Serving the mental health needs of the Cowichan Valley.
The Cowichan Valley Branch of the Canadian Mental Health Association focusses on the right and needs of persons involved in the mental health system.
The strength of our organization is in its people. We treat all people with respect, honesty and trust, and seek every opportunity to preserve human dignity through equality, fairness, and respecting freedom of choice. The primary focus of this organization, are the rights and needs of persons involved in the mental health system.
As the nation-wide leader and champion for mental health, CMHA facilitates access to the resources people require to maintain and improve mental health and community integration, build resilience, and support recovery from mental illness and addiction.
Our Key Values and Principles:
- Embracing the voice of people with mental health and addiction issues
- Promoting inclusion
- Working collaboratively
- Influencing the social determinants of health (e.g. housing, justice)
- Focusing on the mental health needs of all age groups
- Using evidence to inform our work
- Being transparent and accountable
The CMHA-Cowichan Valley Branch operates over 30 programs. A few of these include:
Warmland House Shelter:
The shelter was designed to be a gateway to stable housing and integrated, client focused support services to adult (19+) men and women who are coping with a variety of challenges such as mental illness, addiction and chronic health conditions.
Warmland House is a three-story residential facility with 30 shelter beds, 24 apartments, a common-room, kitchen, dining room and offices. Breakfast and dinner is served daily in the dining room. Laundry and shower facilities are also provided. Weekly nurse practitioners are on site Monday afternoons and a Foot Clinic is held the third Tuesday of each month.
BC Housing allows Warmland to initiate an ‘Extreme Weather Response Program’ during periods of winter weather which threaten the health and safety of homeless individuals. During these times, an additional 15 beds are made available. Typically, this programs runs from November through March.
Overdose Prevention Site:
The Overdose Prevention Site (OPS) in Duncan, BC, was established in September 2017 as an Emergency Response to the current and ongoing Opioid crisis in British Columbia.
The OPS is a staffed supervised injection site where people who use substances are encouraged to use safely, with clean supplies, in a supervised environment with staff trained to respond to and prevent overdose.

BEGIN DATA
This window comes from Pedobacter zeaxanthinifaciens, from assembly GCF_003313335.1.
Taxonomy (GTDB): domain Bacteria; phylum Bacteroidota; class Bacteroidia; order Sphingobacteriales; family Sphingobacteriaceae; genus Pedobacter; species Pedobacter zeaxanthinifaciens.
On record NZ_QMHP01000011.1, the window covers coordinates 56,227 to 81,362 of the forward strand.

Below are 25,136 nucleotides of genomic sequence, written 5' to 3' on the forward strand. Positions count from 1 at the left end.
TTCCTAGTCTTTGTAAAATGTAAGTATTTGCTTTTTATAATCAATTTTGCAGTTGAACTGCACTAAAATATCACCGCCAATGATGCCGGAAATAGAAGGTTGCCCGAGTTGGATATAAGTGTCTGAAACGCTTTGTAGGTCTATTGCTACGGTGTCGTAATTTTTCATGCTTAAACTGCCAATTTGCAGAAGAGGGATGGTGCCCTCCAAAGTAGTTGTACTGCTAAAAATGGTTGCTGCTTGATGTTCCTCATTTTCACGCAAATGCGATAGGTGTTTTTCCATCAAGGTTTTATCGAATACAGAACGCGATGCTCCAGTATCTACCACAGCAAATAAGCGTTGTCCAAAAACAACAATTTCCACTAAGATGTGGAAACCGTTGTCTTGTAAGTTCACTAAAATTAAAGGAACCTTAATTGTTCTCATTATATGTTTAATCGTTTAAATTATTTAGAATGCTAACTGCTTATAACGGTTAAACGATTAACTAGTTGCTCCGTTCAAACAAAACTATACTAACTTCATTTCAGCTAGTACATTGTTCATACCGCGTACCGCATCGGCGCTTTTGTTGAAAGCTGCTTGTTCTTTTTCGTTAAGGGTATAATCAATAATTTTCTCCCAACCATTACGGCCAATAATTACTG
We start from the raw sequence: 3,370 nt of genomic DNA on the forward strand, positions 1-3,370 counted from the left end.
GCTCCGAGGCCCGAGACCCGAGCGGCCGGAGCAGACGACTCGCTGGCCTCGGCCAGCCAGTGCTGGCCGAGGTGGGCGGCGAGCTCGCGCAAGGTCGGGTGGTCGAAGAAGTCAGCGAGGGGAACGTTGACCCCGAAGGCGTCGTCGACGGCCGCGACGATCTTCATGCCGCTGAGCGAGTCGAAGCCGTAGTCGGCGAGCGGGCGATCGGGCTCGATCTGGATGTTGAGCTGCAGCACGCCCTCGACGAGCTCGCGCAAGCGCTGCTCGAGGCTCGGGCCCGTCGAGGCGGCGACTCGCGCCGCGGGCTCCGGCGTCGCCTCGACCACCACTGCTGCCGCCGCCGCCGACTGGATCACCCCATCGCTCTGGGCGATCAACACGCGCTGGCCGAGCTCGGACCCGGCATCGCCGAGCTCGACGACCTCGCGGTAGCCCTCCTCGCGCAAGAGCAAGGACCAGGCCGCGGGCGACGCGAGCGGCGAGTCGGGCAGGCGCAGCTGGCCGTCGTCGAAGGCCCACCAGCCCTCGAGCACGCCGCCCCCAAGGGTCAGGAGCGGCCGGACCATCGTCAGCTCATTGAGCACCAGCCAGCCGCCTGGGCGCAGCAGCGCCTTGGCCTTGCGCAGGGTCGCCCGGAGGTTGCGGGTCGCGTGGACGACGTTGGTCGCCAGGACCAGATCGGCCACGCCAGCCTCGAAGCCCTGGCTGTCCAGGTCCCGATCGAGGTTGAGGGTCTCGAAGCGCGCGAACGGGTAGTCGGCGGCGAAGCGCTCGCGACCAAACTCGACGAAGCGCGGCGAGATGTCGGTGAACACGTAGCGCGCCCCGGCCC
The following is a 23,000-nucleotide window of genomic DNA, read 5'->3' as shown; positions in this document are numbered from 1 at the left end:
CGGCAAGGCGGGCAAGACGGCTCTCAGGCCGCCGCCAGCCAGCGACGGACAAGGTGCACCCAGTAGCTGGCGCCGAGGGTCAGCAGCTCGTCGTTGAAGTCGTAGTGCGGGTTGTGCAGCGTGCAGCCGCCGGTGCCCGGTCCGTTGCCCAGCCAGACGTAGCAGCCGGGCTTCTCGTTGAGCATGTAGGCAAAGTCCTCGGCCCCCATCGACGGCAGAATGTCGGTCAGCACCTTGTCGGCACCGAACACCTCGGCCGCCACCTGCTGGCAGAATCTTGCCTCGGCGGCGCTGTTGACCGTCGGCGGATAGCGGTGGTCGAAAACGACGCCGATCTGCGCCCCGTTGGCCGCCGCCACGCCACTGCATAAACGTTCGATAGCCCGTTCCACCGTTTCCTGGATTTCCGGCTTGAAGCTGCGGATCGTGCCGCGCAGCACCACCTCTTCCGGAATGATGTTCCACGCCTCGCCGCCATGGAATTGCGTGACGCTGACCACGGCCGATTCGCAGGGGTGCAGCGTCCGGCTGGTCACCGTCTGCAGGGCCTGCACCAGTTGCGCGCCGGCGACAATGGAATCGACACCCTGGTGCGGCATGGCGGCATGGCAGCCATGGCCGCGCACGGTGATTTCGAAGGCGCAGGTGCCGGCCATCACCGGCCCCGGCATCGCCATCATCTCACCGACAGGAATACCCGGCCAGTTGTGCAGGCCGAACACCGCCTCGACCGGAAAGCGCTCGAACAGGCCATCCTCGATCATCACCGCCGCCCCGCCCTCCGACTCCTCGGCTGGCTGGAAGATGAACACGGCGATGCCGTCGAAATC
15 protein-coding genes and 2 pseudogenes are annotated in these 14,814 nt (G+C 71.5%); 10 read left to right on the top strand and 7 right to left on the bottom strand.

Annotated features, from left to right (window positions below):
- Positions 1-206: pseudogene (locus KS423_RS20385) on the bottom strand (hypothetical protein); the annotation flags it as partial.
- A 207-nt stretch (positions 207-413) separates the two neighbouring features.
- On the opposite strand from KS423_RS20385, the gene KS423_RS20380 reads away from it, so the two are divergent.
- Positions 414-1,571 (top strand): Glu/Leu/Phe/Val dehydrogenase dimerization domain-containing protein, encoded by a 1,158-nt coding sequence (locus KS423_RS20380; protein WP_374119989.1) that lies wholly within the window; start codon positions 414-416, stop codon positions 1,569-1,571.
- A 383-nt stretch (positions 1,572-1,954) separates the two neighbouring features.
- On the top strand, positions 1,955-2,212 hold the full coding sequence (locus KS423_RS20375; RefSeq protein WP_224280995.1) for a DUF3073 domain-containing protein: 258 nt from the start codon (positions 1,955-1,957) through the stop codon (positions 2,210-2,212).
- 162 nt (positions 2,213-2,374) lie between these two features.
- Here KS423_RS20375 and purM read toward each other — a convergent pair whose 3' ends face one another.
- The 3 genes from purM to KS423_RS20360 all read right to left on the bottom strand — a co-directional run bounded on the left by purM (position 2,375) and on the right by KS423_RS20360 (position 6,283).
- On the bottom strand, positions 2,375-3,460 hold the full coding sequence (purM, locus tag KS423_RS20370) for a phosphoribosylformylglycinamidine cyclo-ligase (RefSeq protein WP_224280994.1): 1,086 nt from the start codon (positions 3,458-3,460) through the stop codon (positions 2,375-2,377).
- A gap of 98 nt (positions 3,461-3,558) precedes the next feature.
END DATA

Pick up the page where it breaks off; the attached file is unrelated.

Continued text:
At the OPS people who use substances are provided with harm reduction supplies, and Take Home Naloxone Kits if requested.
Between September 2017 and January 31, 2020, 54,529 visits were logged at the site. During these visits there were 337 overdoses. All overdoses were reversed and there were no resulting deaths.
The Duncan OPS is open 365 days per year from 1:00pm - 7:00pm daily.
One of the CMHA-Cowichan Valley Branch’s youth programs is a familiar Trunk Road landmark that has been operating for 15 years. BikeWorks is one of the CMHA’s most successful outreach and resiliency programs. Humble looking from the street, the inside of this site is nothing short of impressive. Here, amidst the evident years of creativity and connections youth find a space to explore artistic activities and learn to fix and build bikes while finding belonging and acceptance from staff and fellow participants. BikeWorks has become a safe space for many in the community. The guiding philosophy of the shop comes from Martin Brokenleg’s Circle of Courage. Martin Brokenleg believes that there are four things that all people need to live healthy lives: Belonging, Generosity, Mastery and Independence. Through BikeWorks, a community is built that crosses economic, racial, age and gang lines.
This youth centre disguised as a bike shop also runs an ArtWorks program enabling youth to participate in a variety of creative individual and group projects.
Providing these critical “communicative spaces” is often the first step in helping youth to escape the spirals of addiction, poverty and homelessness. For many young people, being able to build and earn a free bike and have access to free arts and crafts activities are valuable additions to their lives. On any given afternoon, the site is buzzing with after school activity. Free snacks and small meals are often served during program hours and this brings in young families. In this way, the shop also functions as an anti-poverty initiative.